Each year, the Health Sciences Service Learning and Advocacy Group selects a common book that will engage students from across the health sciences in substantive, interprofessional dialogue about pressing topics related to health equity and social justice.
Announcement: February 9th Daylong Teach-In
Join us for all or part of The New Jim Crow Common Book Daylong Teach-In, February 9th, No Sanctuary: Understanding Historical and Contemporary Intersections of Mass Incarceration, Racism, and Health
•All events are free and open to the public (see schedule of events below)
•Please RSVP by going to http://tinyurl.com/hddymle. Email firstname.lastname@example.org if you have any questions about these events. We hope to see you there!
•Directions and accessibility information can be found at the bottom of this email.
Session 1: How did we end up here? Historicizing Mass Incarceration and Contemporary Health Disparities (Panel and Discussion)
Tuesday, February 9th, 2016 | Time: 10:30-12:00 PM | Location: Ethnic Cultural Center, Unity Room
Featuring Dr. Hedy Lee and Dr. Alexes Harris from the Dept. of Sociology.
Lunch and Small Group Discussions
Tuesday, February 9th, 2016 | Time: 12:00-12:30 PM | Location: Ethnic Cultural Center, Unity Room
Session 2: Providing Humane Care in Inhumane Circumstances: A Panel of Health Professionals who Work with People who are Incarcerated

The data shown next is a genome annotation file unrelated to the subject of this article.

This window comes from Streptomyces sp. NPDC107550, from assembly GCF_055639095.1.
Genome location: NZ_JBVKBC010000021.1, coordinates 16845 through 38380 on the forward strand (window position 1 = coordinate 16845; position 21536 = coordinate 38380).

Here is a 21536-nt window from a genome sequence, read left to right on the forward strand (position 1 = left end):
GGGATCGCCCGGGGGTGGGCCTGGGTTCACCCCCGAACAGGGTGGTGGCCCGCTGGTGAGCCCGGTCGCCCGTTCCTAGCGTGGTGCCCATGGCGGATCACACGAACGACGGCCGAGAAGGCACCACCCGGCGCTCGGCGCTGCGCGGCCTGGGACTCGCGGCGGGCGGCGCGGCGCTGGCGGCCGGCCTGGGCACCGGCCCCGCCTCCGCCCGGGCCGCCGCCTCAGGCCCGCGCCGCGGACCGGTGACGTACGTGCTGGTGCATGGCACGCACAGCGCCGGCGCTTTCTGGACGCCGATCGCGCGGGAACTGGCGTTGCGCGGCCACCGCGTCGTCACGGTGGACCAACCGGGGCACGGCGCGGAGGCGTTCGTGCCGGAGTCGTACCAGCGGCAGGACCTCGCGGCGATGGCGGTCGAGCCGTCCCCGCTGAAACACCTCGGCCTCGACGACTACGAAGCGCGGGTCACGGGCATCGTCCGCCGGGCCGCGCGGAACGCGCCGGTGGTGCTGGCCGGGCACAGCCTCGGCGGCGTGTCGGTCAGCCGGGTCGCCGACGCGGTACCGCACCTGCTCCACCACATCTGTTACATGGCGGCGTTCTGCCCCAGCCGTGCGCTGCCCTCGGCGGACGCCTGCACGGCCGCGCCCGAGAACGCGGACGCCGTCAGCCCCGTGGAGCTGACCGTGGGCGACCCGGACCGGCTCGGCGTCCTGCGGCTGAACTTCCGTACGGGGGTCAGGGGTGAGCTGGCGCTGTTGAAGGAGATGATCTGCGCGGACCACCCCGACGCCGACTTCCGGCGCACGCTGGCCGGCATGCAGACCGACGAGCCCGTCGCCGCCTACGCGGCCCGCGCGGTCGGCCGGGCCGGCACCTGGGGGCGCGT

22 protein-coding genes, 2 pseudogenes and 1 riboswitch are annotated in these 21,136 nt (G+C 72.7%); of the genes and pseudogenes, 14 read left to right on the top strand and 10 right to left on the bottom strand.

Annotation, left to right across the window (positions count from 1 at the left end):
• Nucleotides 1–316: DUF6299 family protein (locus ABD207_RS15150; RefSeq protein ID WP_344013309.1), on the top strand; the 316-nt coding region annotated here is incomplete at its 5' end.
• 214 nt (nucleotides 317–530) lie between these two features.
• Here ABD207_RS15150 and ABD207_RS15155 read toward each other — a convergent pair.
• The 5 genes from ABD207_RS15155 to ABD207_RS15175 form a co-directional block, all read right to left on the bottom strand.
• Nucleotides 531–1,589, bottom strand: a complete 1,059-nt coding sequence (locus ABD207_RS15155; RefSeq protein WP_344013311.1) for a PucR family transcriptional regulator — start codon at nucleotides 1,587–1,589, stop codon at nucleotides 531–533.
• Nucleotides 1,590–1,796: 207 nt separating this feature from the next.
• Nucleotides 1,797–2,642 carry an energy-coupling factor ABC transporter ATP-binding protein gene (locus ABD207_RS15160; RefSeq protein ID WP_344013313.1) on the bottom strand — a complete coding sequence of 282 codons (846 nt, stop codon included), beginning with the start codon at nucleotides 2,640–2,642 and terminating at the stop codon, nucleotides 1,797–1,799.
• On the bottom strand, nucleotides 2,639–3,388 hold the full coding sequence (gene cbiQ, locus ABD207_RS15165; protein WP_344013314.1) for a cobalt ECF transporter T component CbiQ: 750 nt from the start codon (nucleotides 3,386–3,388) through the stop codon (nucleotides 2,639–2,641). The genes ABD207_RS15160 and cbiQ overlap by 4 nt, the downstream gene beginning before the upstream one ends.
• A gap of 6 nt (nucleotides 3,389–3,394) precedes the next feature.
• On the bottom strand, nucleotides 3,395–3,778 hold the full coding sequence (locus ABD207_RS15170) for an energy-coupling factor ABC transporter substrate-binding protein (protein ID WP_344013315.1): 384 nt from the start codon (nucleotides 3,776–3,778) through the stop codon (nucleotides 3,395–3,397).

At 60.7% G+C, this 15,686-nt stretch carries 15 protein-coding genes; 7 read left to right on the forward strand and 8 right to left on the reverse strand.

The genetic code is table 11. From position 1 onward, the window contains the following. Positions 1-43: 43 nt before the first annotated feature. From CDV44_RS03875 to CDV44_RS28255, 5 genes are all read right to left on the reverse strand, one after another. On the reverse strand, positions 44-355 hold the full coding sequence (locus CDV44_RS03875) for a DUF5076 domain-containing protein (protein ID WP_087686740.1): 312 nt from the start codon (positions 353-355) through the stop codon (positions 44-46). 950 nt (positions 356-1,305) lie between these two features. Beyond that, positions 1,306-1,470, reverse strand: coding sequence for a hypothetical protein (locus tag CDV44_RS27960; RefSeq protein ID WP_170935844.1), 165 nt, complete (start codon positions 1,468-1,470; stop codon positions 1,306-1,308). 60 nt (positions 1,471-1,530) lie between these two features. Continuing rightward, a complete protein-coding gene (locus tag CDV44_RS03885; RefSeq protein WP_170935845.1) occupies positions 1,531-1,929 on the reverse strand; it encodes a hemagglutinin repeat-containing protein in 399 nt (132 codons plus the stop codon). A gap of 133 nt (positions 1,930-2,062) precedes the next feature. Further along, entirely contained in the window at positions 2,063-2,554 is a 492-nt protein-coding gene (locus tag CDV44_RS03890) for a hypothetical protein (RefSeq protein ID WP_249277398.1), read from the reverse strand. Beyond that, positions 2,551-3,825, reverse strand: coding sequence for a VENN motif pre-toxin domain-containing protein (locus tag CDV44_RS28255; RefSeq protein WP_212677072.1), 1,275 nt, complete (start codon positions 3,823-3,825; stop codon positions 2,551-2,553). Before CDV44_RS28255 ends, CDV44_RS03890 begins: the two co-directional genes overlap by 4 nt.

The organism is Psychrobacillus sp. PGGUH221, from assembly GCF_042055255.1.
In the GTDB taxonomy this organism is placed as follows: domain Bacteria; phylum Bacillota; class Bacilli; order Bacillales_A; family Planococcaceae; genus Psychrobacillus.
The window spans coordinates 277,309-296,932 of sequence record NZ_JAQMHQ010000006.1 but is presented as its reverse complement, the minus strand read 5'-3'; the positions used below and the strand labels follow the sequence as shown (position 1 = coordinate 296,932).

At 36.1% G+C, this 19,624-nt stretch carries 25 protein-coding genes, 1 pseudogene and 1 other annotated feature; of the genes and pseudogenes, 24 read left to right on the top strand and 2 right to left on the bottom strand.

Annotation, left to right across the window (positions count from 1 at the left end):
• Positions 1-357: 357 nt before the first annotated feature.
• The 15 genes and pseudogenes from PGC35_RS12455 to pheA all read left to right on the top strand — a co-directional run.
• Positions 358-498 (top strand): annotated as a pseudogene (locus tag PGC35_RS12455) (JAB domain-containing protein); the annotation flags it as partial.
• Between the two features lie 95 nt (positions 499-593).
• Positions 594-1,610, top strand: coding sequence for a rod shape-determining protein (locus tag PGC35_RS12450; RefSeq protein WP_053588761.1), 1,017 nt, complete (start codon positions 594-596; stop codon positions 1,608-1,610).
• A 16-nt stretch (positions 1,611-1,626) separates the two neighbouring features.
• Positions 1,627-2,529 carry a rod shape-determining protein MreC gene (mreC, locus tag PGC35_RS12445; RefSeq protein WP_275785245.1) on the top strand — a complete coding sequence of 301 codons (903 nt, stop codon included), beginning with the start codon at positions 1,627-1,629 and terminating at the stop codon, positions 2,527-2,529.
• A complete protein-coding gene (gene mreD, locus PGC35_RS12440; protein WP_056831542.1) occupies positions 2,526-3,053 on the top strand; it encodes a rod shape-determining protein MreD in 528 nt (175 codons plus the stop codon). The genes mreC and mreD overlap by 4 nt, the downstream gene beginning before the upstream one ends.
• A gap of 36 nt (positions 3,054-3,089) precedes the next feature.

Tuesday, February 9th, 2016 | Time: 12:30-2:00 PM | Location: Ethnic Cultural Center, Unity Room
Featuring Cheryl Cooke, Associate Professor of Nursing with a research focus on effects of incarceration on individuals, families, and communities; JoiSky Caudill, lead facilitator of Red Will, a group for incarcerated native women; Marc Stern, a correctional healthcare consultant and MD; Kate Stanley, a Family Nurse Practitioner and former employee at the DesMoines jail; and Richard Murphy, Chief of Dentistry for Washington Department of Corrections.
Session 3: For Health Equity, We Need Liberation: A Conversation with Community Activists Working to End Mass Incarceration
Tuesday, February 9th, 2016 | Time: 2:00-3:30 PM | Location: Ethnic Cultural Center, Unity Room
Featuring Nikkita Oliver, Artist, Educator, Anti-Racist Organizer, Activist, and Lawyer; Ardell Shaw, Community Organizer with the Black Prisoners Caucus; and Lillian Hewko, Community Organizer with the Incarcerated Parents Project
Session 4: So What’s Next? A Workshop for Cultivating Commitments toward Racial and Health Justice
Tuesday, February 9th, 2016 | Time: 3:30-4:30 PM | Location: Ethnic Cultural Center, Unity Room
Organized and facilitated by Students for an Anti-Racist University of Washington
Evening Keynote: Ending Mass Incarceration: Perspectives from Across the Aisle
Tuesday, February 9th, 2016 | Time: 7:00-9:00 PM | Location: Kane Hall, Room 120 | RSVP HERE
Featuring guest speakers Alison Holcomb, Director of American Civil Liberty Union, and Marc A. Levin, Policy Director of Right on Crime. Facilitated by Phyllis Fletcher from KUOW.
Want to know more about Upcoming Common Book Events?
The Samuel E. Kelly Ethnic Cultural Center is located in the West-Campus area of the UW Seattle campus, near West-Campus residence halls.